As an alternative to the DPMA, the British Patent Office (UK Intellectual Property Office, UKIPO) is particularly suitable for English language first filings. The applicant is usually given an initial assessment with a comprehensive search result after 6 months from the date of filing and the fees are on a similar scale as the DPMA fees (filing fee 20 £* immediately or 30 £* for later payment, search fee for online application 130 £* , Examination fee for online application 80 £*). A special feature of the examination procedure before the UKIPO, however, is that UK Patent Law specifies a compliance period of four years and six months from the date of filing or priority, within which a patent application is to be either granted or refused. Thus, unlike an examination procedure before the DPMA, the UKIPO examination procedure cannot be delayed by several years upon request of the applicant.

2.3 European Patent Office

For the sake of completeness, it should also be mentioned that initial applications can, of course, also be submitted as EP or PCT applications, or before other national patent offices.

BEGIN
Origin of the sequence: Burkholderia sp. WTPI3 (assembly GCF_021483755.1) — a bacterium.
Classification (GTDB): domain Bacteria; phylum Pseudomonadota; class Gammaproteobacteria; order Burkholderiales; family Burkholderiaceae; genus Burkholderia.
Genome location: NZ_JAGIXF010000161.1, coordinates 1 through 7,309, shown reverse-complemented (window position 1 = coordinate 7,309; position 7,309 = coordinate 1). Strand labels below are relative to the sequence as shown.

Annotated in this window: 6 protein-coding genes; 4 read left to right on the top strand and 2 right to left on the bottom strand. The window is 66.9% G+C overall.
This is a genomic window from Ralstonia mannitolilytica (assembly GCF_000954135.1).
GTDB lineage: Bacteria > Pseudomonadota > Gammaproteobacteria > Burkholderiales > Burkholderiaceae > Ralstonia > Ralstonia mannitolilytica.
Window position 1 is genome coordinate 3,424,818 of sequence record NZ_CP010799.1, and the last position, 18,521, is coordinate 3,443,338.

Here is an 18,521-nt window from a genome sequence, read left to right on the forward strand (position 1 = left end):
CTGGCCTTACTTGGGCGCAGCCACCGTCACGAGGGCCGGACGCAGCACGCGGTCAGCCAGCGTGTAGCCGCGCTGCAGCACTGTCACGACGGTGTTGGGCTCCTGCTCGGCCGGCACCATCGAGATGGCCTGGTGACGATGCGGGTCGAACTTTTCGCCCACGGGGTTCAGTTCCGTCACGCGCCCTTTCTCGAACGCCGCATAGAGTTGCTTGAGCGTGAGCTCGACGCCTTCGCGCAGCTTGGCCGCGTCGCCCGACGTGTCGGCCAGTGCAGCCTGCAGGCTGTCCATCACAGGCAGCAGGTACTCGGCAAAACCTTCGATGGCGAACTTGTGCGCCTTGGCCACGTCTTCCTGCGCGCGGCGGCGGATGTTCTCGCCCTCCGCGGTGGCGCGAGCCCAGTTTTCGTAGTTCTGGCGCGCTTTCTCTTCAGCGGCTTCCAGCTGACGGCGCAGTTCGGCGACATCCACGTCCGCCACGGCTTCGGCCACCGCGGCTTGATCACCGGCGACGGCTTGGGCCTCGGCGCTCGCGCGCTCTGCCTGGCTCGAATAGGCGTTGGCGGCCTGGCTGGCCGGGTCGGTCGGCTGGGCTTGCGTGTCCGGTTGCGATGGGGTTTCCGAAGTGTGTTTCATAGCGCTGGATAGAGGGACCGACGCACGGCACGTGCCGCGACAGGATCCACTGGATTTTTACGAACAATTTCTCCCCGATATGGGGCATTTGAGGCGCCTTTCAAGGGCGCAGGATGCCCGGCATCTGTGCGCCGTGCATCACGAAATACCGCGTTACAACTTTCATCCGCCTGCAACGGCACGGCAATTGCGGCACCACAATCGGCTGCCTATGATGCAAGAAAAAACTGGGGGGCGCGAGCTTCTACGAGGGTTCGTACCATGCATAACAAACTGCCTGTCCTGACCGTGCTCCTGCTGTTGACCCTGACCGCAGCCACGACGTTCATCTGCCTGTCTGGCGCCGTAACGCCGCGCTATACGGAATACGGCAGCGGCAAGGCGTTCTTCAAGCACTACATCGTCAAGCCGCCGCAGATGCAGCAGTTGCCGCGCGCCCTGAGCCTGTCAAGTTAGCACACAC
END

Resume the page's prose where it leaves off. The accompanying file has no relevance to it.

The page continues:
An EP application as a first filing is recommended especially for cases wherein patent protection is required only in European Patent Convention countries (see map below).

Then, an EP patent can be obtained with a single filing and examination process before a single patent office, which can be validated in the desired countries after being granted.

However, an EP application as a first filing has the disadvantage of relatively high official fees (online filing fee 120 €* for applications with up to 15 patent applications and up to 35 pages, designation fee 585 €*, search fee 1300 €*, examination fee 1635 €*). If, after the receipt of the search report, it is determined that the chances for achieving a grant are very low in view of the state of the art, the applicant has thus taken a higher financial risk than with a national first filing.